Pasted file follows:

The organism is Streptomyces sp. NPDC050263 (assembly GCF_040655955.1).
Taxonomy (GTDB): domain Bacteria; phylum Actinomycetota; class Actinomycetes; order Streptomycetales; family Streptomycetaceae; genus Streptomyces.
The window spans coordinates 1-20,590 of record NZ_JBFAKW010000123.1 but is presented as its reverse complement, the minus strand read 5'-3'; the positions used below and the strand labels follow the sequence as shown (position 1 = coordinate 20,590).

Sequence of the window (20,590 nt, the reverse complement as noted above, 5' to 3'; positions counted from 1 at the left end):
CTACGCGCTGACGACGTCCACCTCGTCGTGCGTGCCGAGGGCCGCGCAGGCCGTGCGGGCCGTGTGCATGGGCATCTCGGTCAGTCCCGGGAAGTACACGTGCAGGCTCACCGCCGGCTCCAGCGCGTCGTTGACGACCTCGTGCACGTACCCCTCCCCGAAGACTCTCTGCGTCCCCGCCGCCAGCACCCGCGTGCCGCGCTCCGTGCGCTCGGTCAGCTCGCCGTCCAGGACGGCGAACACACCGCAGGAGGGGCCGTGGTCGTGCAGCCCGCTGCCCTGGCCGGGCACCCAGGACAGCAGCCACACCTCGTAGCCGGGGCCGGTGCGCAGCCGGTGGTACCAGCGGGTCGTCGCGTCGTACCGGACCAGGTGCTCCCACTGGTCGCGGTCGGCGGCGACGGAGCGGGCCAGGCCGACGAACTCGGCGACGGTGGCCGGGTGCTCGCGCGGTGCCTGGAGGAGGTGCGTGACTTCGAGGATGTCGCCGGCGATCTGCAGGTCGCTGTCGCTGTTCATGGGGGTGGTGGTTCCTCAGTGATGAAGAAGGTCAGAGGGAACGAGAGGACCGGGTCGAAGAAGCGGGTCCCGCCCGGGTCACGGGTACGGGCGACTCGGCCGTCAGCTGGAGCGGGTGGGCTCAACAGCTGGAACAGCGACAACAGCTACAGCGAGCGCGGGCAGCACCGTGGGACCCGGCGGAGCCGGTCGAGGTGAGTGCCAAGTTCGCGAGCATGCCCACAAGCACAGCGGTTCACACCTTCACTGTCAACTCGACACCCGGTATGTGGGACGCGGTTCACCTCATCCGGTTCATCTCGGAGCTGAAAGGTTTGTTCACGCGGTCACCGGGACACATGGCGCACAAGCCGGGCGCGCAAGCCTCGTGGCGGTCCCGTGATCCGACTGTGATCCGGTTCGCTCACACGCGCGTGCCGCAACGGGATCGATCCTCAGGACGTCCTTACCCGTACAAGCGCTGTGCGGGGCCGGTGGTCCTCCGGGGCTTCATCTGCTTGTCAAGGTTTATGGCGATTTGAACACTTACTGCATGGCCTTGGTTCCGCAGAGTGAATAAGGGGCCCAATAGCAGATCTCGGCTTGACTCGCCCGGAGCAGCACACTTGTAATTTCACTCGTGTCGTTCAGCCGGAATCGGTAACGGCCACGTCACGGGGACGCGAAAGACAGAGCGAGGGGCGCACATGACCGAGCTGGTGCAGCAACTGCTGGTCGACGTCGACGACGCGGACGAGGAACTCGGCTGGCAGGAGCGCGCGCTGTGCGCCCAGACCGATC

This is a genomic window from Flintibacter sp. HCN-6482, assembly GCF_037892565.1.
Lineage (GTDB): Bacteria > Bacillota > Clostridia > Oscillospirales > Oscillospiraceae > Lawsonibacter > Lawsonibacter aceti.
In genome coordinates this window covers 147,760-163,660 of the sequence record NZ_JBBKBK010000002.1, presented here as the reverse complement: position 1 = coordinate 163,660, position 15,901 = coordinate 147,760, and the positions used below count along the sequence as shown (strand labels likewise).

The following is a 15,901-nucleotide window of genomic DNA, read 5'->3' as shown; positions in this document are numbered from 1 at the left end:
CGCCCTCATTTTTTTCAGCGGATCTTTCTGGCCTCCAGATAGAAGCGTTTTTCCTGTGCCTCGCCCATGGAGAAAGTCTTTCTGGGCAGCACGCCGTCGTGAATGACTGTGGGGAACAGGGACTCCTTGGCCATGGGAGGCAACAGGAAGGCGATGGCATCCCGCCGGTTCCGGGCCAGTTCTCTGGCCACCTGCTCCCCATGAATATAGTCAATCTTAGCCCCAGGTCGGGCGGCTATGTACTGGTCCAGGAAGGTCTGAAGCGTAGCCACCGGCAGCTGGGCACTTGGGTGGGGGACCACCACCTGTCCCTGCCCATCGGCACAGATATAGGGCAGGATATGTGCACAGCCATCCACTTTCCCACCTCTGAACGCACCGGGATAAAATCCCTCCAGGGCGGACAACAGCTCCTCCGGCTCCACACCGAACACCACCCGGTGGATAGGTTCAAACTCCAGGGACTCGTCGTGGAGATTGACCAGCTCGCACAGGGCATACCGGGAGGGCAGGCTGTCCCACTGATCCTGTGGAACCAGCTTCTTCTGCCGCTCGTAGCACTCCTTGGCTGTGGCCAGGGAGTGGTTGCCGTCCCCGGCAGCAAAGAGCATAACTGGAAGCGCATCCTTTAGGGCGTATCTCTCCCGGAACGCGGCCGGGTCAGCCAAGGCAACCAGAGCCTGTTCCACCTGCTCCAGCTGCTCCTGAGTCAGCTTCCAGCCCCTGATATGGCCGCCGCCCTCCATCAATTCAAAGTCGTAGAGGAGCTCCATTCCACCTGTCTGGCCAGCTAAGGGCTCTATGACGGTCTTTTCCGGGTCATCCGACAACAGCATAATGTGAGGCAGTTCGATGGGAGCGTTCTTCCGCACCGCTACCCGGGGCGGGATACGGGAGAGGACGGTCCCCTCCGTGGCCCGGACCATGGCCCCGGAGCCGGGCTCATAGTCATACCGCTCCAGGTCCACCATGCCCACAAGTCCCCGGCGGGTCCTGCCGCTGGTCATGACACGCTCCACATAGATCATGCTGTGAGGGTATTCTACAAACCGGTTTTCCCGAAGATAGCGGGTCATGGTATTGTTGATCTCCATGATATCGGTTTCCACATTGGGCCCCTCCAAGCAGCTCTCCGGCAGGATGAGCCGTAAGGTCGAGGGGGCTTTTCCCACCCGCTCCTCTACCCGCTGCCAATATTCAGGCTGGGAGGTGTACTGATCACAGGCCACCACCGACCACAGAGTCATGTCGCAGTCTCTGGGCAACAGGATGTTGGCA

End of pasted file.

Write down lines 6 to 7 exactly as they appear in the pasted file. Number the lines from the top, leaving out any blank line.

This is a genomic window from Flintibacter sp. HCN-6482, assembly GCF_037892565.1.
Lineage (GTDB): Bacteria > Bacillota > Clostridia > Oscillospirales > Oscillospiraceae > Lawsonibacter > Lawsonibacter aceti.